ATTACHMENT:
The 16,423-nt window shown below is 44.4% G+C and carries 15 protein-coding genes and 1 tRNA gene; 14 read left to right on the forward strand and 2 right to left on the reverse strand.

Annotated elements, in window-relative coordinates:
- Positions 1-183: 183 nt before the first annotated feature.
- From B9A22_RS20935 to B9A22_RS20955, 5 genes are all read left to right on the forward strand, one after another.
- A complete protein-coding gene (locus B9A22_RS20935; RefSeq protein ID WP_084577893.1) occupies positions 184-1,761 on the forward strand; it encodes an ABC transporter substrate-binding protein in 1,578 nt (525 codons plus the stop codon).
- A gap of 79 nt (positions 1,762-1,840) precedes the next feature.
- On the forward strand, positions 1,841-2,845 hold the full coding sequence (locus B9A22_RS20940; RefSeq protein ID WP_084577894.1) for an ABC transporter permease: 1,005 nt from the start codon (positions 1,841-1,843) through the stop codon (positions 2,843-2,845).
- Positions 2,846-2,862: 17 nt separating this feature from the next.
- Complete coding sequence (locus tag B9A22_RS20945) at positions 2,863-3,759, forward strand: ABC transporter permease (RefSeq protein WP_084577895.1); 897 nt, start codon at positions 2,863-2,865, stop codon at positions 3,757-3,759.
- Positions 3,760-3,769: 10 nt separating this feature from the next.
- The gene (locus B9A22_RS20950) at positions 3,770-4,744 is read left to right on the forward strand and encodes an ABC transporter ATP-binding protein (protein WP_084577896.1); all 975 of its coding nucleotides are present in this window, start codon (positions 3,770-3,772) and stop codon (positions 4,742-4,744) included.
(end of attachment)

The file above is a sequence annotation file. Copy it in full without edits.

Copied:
The 16,423-nt window shown below is 44.4% G+C and carries 15 protein-coding genes and 1 tRNA gene; 14 read left to right on the forward strand and 2 right to left on the reverse strand.

Annotated elements, in window-relative coordinates:
- Positions 1-183: 183 nt before the first annotated feature.
- From B9A22_RS20935 to B9A22_RS20955, 5 genes are all read left to right on the forward strand, one after another.
- A complete protein-coding gene (locus B9A22_RS20935; RefSeq protein ID WP_084577893.1) occupies positions 184-1,761 on the forward strand; it encodes an ABC transporter substrate-binding protein in 1,578 nt (525 codons plus the stop codon).
- A gap of 79 nt (positions 1,762-1,840) precedes the next feature.
- On the forward strand, positions 1,841-2,845 hold the full coding sequence (locus B9A22_RS20940; RefSeq protein ID WP_084577894.1) for an ABC transporter permease: 1,005 nt from the start codon (positions 1,841-1,843) through the stop codon (positions 2,843-2,845).
- Positions 2,846-2,862: 17 nt separating this feature from the next.
- Complete coding sequence (locus tag B9A22_RS20945) at positions 2,863-3,759, forward strand: ABC transporter permease (RefSeq protein WP_084577895.1); 897 nt, start codon at positions 2,863-2,865, stop codon at positions 3,757-3,759.
- Positions 3,760-3,769: 10 nt separating this feature from the next.
- The gene (locus B9A22_RS20950) at positions 3,770-4,744 is read left to right on the forward strand and encodes an ABC transporter ATP-binding protein (protein WP_084577896.1); all 975 of its coding nucleotides are present in this window, start codon (positions 3,770-3,772) and stop codon (positions 4,742-4,744) included.